There is no avoiding the fact that many mental health challenges come as a direct result of some of the pressures we feel ‘at work’.  

    Now – before I dive into why this may be the case, as well as sharing a few tips on how to reduce, or better still, eliminate these challenges – I feel compelled to ask one very important question.  

    Are the pressures you are feeling really coming from an outside factor or force, or are they pressures that you are creating in your own mind? 

    We put an incredible amount of pressure on ourselves; pressure which can literally be not only stifling but also debilitating. 

    So, what does this mean for our profession? 

    Well, by nature, financial advisers and financial planners are often guilty of causing chaos. This is often not intentional – and in fact, if you were any other way, you probably wouldn’t be so at your job. Your ability to think on your feet and bounce from one conversation (or drama!) to another (depending on the client!) makes you who you are. But it doesn’t make you the most organised or the easiest people for your teams to support! 

    We should all know by now that ‘para’ means ‘beside’ or ‘alongside’, but sometimes financial advisers and planners can dominate the relationship with their paraplanners and support teams, and too often you dictate the way that things should be done. 

    It is very rare that I meet a financial adviser or planner who has award-winning organisational skills

    This means that I always encourage paraplanners and support team members to take the lead role in setting the standard and deciding how stuff gets done. 

    However, this is no easy challenge for them to conquer. As financial advisers and planners, you are hard-wired and skilled in ways of working that you have maintained for decades, so your team are going to have to stand their ground and prove to you that, as we all know, there are always more effective and efficient ways of doing things! 

    So, what message can you share with your team? 

    Well, the chances are, if they are any good at their job, requests for tasks to be completed will be handed to them thick and fast. Each task is likely to require a different set of deliverables with a different set of timescales, so it is essential that they understand why the task is being requested and what the desired outcomes are.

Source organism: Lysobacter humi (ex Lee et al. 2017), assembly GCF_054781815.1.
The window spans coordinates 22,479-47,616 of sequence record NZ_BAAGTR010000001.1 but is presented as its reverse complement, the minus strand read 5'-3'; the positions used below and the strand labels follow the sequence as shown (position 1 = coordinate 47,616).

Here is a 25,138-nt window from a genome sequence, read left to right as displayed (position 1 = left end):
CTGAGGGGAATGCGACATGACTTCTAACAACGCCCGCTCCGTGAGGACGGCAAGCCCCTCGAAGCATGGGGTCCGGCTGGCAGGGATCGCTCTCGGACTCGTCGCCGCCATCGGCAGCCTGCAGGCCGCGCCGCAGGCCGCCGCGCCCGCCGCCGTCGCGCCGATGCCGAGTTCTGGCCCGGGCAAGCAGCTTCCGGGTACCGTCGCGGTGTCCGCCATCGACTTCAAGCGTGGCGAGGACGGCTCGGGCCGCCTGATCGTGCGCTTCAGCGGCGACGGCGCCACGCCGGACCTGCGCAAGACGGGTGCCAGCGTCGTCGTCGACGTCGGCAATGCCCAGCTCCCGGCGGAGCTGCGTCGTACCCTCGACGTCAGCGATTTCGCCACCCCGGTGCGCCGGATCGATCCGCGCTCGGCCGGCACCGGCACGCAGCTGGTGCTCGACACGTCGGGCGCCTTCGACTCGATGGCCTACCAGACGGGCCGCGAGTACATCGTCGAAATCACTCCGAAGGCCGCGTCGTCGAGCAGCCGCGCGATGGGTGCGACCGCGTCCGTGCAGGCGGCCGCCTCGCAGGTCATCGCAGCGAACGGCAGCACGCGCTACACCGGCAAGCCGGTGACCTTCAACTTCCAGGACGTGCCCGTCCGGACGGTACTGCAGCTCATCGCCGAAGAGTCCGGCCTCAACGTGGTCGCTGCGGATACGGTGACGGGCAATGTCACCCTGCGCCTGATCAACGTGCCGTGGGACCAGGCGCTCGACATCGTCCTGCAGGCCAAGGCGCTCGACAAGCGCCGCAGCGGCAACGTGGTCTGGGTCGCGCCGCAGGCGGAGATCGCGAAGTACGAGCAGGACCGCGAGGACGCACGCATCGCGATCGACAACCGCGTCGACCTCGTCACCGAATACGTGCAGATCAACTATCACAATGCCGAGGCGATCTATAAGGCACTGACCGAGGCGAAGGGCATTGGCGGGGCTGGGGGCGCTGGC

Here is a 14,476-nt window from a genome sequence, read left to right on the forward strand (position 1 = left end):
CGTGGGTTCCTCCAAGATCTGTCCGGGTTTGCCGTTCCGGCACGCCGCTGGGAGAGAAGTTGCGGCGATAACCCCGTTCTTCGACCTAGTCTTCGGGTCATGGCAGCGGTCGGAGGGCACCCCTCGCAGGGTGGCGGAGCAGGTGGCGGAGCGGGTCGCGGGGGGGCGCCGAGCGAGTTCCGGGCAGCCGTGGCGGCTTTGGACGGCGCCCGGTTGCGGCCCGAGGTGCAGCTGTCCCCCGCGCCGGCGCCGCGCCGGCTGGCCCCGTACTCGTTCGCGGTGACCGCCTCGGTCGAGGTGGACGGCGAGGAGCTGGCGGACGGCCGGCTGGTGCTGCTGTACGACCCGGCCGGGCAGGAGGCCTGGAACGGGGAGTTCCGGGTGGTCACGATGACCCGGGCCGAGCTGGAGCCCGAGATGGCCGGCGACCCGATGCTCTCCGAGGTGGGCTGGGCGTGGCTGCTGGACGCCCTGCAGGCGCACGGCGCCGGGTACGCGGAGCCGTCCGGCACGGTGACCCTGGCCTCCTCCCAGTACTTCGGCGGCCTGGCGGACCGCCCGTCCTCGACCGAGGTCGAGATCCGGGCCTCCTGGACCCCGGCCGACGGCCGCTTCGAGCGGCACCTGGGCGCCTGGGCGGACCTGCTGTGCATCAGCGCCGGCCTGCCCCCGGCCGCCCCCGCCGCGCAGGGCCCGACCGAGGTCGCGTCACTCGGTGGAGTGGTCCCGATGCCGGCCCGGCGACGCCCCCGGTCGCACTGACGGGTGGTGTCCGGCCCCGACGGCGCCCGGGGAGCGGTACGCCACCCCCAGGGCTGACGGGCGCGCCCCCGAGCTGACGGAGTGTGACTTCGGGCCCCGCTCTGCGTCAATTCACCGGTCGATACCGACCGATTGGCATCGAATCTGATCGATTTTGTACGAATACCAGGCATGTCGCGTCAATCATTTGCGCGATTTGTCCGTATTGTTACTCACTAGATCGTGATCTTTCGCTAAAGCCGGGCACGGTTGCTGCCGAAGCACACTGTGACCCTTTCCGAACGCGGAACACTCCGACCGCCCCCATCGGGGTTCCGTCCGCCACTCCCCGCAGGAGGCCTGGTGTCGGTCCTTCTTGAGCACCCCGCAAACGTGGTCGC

At this point, I don’t need to remind you that, once they have the confidence and are given the autonomy to actually do the job you are paying them for, they will thrive in their role and add value at levels you never thought were possible.

    Paraplanners (and natural support people) are doers and people-pleasers by nature but DO NOT under any circumstances ever forget that managing time effectively is an art form. It takes skill, practice and dedication to get it right. It may require a different mindset but it will support each of us in the achievement of every task, regardless of size!  

    But, remember, none of us is super-human. We can’t stop time or give ourselves an extra 48 hours a week, so we must never over-commit and under-deliver on our promises. 

    Sometimes there is simply too much work to do in the time we have been given to do it. No one wins and, even worse, trust breaks down. Be honest and open and work within the parameters that have been set; always do your best but do not overwork yourself; and never, ever take on the work of another member of the team (at any level) if their failure to complete the task stems from a lack of care, skills or ability.  

    So, always remember: 

    • Being busy doesn’t mean you are being productive
    • There is always a more effective and efficient way of doing something – you just have to find it
    • Learn to love lists and structures
    • We are not designed to multi-task or multi-focus – so don’t even attempt it  
    • Always try to start the day with some planning time – set out your stall and get your head around the day to come; decide on the key things you need to do before the end of the day
    • Learn to love a deadline – everyone needs a deadline, so if one has not been set for a task or project you are working on, either get one or make one up
    • Handovers and delegation done at top speed and/or full of gaps are useless. Adequate time should be allocated to handing over key tasks. If you or your team are not clear about what needs to be done or they don’t have all the information or the full picture, I give them permission to kick it back to you until they can move confidently on to complete the work they have been asked to do.  
    • Don’t let other people’s inability to organise themselves, missed deadlines and lack of accountability put unnecessary pressure on you. You are not responsible for doing everyone else’s job - focus on your own! 

    And finally… 

    • If you're feeling overwhelmed with what you have on, take a break – leave your screen, change your environment, go for a walk, grab a drink, grab a healthy snack or simply just stretch it off. One of my favourite stretching routines is from the Egoscue Method

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